Braverman had resigned on October 19, days before her boss Liz Truss’ own exit.
By: Mohnish Singh
The reappointment of Suella Braverman as the British home secretary by Prime Minister Rishi Sunak sets a “dangerous precedent” for how breaches of the ministerial code are dealt with, a cross-party parliamentary panel said in a report on Friday.
Braverman, 42, had resigned from the Cabinet of former prime minister Liz Truss, having breached the ministerial code by sending secure information from her private email. She was reappointed by Sunak on October 25, leading to growing calls for her resignation.
The House of Commons Public Administration and Constitutional Affairs Committee said the situation was “unsatisfactory” and that there needed to be a more “robust” system of upholding standards in public life.
“The reappointment of the home secretary sets a dangerous precedent,” the Committee’s report said.
“The leaking of restricted material is worthy of significant sanction under the new graduated sanctions regime introduced in May, including resignation and a significant period out of office. A subsequent change in prime minister should not wipe the slate clean and allow for a rehabilitation and a return to ministerial office in a shorter time frame. To allow this to take place does not inspire confidence in the integrity of the government nor offer much incentive to proper conduct in future,” it said.
Braverman had resigned on October 19, days before her boss Liz Truss’ own exit. She later told MPs that she made an “error of judgement… I took responsibility for it and I resigned”.
Sunak has previously defended his fellow Indian-origin politician’s reappointment to his so-called “unity Cabinet” bringing together different wings of the governing Tory party, saying she had “accepted her mistake”.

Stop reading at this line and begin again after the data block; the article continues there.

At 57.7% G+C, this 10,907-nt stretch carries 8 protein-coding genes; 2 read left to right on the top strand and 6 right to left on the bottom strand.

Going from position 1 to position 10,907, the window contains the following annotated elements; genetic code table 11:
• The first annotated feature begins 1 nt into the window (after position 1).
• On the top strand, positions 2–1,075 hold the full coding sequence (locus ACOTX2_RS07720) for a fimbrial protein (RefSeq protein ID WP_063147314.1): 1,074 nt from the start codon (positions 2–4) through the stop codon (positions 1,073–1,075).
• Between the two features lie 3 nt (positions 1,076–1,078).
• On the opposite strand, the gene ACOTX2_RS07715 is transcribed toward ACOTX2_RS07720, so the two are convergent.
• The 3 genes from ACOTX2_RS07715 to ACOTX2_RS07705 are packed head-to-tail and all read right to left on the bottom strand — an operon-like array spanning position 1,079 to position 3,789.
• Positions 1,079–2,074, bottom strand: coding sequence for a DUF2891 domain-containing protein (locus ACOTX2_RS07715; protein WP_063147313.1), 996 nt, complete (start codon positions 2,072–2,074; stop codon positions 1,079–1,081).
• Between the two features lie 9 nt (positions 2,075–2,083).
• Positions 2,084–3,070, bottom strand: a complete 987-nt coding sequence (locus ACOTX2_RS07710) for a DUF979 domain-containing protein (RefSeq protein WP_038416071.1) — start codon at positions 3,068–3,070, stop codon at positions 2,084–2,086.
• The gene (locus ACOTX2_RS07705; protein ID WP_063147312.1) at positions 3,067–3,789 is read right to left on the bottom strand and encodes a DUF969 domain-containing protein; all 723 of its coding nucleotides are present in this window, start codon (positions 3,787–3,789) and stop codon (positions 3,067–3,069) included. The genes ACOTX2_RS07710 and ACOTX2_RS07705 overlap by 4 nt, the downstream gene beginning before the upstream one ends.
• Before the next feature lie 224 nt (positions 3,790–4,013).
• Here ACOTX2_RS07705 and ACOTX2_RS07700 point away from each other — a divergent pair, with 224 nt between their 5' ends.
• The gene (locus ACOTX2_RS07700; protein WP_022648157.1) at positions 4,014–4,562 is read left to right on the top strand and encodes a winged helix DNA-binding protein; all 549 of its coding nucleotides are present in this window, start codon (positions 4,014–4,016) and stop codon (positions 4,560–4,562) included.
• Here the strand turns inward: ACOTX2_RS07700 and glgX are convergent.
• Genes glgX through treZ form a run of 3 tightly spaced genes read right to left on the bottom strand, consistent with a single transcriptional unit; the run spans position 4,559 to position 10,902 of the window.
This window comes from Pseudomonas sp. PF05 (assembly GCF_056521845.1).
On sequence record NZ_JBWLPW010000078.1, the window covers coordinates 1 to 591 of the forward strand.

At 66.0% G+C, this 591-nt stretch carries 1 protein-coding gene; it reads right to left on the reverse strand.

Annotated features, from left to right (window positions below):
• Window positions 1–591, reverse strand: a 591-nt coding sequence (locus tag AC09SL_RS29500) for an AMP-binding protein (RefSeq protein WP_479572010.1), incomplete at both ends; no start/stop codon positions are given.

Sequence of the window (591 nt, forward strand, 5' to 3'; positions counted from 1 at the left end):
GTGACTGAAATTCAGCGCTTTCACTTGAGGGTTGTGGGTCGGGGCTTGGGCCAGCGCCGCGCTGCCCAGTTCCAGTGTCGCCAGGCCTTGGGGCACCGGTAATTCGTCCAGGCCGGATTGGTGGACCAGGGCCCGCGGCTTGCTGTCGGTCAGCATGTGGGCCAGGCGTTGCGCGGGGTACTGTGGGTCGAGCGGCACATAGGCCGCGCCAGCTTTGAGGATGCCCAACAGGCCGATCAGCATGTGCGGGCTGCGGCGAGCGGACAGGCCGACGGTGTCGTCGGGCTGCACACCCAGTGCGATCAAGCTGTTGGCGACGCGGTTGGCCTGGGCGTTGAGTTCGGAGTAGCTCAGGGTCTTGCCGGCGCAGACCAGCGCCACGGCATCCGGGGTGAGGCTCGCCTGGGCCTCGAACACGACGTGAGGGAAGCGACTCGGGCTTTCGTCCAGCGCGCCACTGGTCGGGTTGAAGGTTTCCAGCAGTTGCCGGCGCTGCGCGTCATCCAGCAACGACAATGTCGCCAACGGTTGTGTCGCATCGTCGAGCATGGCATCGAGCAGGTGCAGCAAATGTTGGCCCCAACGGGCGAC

However, the Commons committee, which oversees parliamentary affairs, called on the government to toughen the system regulating standards and ethical conduct, especially in the wake of scandals such as ‘Partygate’ — which involved COVID-19 law breaches at the heart of the government.
“It is incumbent on the government to ensure a robust and effective system for upholding standards in public life, with proper sanctions for those who break the rules,” Conservative Party MP William Wragg, chair of the committee, said.
“Our inquiry has found that although we have a sophisticated landscape of ethics watchdogs in the UK to safeguard standards in public life, they lack the power to enforce the rules. The prime minister is rightly the ultimate arbiter of the rules in our system. We urge him to show leadership and give legal status to all the ethics watchdogs,” he said.
Wragg said such a legal backing would act as a “better deterrent” for those who may be tempted to act improperly and further safeguard the integrity of public life in the United Kingdom.
The Committee also recommended that former ministers and civil servants who break the rules regulating the “revolving door” between government and private sector jobs should face legal action. Currently, former ministers are supposed to seek non-binding advice from the Advisory Committee on Business Appointments (ACOBA).
Reacting to the report, the opposition Labour Party said the government had no plan to restore standards in public life after “years of sleaze and scandal”.
“We have been clear that this government will have integrity, professionalism, and accountability at every level and we are already taking action to improve the effectiveness of the business appointment rules,” a UK Cabinet office spokesperson said, with reference to the report.